Dunkeld House (1)
X:1 T:Dunkeld House  C:Niel Gow M:6/8 L:1/8 Z:AK/Fiddler's Companion K:Emin B, | (EFE) G2E | B2E G2E | F2D AFD | dFD AFD | (EFE) G2E | B2E G2E | (B/^c/d)B AFA | BGE E2 :| a | (g/a/b).g ege | (g/a/b).g ege | (f/g/a).f dfd | (f/g/a).f dfd | (g/a/b).g ege | (g/a/b).g ege | (g/a/b).g (f/g/a).f | gee e2a | (g/a/b).g ege | (g/a/b).g ege | (f/g/a).f dfd | (f/g/a).f dfd | (e/f/g).e (f/g/a).f | (g/a/b).g (e/f/g).e | (d/e/f).d (F/G/A).F | BGE E2 ||
DUNKELD HOUSE . AKA and see "Frogs' Frolic," "Jackson's Rowly Powly, "Judy McFadden (2)," "Templehouse Jig (2) (The)" Scottish, Jig (6/8 time). E Minor. Standard tuning (fiddle). AAB (Gow, Hunter, Jones): AABB (Köhlers’): AABB' (Johnson). Composed in the hexatonic mode by the famous Scots fiddler-composer Niel Gow (1727-1807) around the 1770's for his patron John Murray, the Duke of Atholl -- Dunkeld House in Perthshire was one of the latter's seats, and lies "no more than a stone's throw" from Inver, the birthplace of the great fiddler. Gow's remains repose in the churchyard of Little Dunkeld. Johnson (1983) says the tune, which has "an unmistakeable air of friendship (for Murray) about it," is still popular in Scotland. It was first published in Gow's First Collection of Niel Gow's Reels (1784). The name Dunkeld means the 'fort of the Caledonians' and refers to the people that dominated the central lowlands of Scotland during the time of the Romans (Matthews, 1972). Celtic monks, driven from Iona, established themselves there in the year 729 and Kenneth Macalpin made Dunkeld the ecclesiastical capital of his combined kingdom of the Scots and Picts in 849. Dunkeld has been much fought over. It was raided by Vikings in 903 and by Malcolm of Moray in 1027; it was the site of MacBeth's victory over Crinan and Maldred in 1045. In 1689 Captain Munro massacred an army of Highland supporters of James VII there. Dunkeld House itself was a mansion built by Sir William Bruce in 1676-84 for the 1st Marquis of Atholl. It was one of the most important 17th century manors, with landscaped grounds and gardens. The house survived until 1827 when it was demolished to make room for a neo-Gothic structure that was never completed.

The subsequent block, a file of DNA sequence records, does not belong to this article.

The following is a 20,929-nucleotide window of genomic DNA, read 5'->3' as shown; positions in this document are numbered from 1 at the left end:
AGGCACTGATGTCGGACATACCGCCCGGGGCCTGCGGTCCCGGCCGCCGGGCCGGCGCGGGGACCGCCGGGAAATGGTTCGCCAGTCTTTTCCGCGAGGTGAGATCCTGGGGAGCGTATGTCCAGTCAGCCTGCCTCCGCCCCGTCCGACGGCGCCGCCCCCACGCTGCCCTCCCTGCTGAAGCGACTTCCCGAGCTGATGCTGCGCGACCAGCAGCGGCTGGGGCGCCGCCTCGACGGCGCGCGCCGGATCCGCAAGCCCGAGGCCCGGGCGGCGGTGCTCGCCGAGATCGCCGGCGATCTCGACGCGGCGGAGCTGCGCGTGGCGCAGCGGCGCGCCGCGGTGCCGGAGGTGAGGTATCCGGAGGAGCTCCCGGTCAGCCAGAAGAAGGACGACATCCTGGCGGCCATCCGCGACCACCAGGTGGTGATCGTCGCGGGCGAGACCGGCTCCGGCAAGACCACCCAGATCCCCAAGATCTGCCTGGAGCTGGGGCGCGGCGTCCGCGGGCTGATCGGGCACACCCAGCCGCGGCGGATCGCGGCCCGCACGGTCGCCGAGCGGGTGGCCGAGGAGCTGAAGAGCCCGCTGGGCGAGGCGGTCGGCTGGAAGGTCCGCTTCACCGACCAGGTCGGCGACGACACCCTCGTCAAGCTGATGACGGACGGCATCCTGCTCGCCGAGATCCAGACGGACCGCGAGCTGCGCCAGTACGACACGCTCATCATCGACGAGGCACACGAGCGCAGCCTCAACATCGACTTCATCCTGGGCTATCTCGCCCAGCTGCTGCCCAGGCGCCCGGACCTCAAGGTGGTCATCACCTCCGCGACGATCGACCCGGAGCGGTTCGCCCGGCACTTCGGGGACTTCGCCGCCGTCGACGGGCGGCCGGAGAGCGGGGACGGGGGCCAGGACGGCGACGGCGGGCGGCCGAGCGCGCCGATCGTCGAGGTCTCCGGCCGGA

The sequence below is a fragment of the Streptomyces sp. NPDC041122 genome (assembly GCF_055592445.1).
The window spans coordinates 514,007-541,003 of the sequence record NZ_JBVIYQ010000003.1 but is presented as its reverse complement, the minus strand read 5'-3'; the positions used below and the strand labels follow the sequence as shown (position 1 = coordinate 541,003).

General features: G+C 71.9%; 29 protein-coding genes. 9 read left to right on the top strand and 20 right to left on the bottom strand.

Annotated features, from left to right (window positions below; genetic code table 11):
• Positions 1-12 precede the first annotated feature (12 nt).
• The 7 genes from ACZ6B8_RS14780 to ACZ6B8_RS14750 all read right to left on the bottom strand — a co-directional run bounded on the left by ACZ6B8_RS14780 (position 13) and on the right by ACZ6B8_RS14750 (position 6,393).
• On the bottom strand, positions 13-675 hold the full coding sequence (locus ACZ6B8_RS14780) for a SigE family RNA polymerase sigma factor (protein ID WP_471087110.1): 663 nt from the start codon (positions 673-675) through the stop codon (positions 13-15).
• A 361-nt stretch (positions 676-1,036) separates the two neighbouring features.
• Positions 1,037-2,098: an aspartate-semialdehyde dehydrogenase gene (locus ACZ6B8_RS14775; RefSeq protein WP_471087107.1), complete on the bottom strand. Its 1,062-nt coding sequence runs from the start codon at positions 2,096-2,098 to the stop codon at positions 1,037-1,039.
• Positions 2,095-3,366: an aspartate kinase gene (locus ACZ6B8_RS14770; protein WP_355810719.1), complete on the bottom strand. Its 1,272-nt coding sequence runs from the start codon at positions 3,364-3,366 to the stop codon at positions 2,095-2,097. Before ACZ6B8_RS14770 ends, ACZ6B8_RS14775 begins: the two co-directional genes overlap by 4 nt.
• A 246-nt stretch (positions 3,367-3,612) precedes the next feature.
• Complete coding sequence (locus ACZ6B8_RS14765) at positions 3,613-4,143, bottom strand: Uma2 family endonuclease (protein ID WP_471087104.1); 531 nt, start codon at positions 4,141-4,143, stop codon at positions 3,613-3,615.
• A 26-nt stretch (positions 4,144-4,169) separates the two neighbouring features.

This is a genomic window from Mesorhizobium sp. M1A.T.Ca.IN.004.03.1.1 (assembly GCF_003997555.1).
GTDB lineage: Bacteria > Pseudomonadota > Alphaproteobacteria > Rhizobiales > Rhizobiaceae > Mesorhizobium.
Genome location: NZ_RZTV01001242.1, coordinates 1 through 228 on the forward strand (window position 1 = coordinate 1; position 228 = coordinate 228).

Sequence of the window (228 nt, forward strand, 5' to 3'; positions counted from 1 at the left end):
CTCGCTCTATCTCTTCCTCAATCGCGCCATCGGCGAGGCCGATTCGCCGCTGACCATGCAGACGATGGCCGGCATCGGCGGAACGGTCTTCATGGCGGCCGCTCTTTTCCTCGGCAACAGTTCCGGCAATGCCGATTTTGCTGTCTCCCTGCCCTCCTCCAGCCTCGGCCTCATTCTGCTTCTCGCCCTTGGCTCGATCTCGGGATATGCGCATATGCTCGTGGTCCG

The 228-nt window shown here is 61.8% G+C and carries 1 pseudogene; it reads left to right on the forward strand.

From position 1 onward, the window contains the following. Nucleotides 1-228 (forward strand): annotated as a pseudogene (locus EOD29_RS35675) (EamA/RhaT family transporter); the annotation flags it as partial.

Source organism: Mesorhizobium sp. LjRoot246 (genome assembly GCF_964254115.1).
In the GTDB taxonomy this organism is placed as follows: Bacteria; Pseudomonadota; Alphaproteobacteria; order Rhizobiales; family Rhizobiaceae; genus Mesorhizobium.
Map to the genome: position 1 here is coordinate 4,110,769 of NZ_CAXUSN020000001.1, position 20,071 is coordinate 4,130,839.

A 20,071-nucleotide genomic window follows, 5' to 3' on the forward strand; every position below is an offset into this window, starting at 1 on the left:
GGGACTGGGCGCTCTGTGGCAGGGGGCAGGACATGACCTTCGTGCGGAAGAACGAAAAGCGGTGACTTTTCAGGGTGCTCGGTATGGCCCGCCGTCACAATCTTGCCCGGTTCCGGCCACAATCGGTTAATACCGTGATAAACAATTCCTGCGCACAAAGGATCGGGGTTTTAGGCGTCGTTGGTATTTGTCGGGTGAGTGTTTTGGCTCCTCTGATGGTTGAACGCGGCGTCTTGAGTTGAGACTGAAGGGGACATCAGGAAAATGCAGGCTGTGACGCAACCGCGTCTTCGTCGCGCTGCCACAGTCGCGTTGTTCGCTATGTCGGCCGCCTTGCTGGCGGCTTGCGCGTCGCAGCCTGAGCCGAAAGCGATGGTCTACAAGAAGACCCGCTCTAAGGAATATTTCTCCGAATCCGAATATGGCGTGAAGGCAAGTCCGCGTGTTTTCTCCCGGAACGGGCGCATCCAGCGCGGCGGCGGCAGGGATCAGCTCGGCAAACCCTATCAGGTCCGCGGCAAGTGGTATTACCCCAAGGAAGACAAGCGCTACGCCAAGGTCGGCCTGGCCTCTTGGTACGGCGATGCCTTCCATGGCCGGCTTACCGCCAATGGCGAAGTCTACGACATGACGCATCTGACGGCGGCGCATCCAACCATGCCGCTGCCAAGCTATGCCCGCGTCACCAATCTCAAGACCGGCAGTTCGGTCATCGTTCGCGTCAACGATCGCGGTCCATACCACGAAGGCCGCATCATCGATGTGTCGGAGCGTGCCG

See also the cognate first strain of "Grey Goose (3) (The)."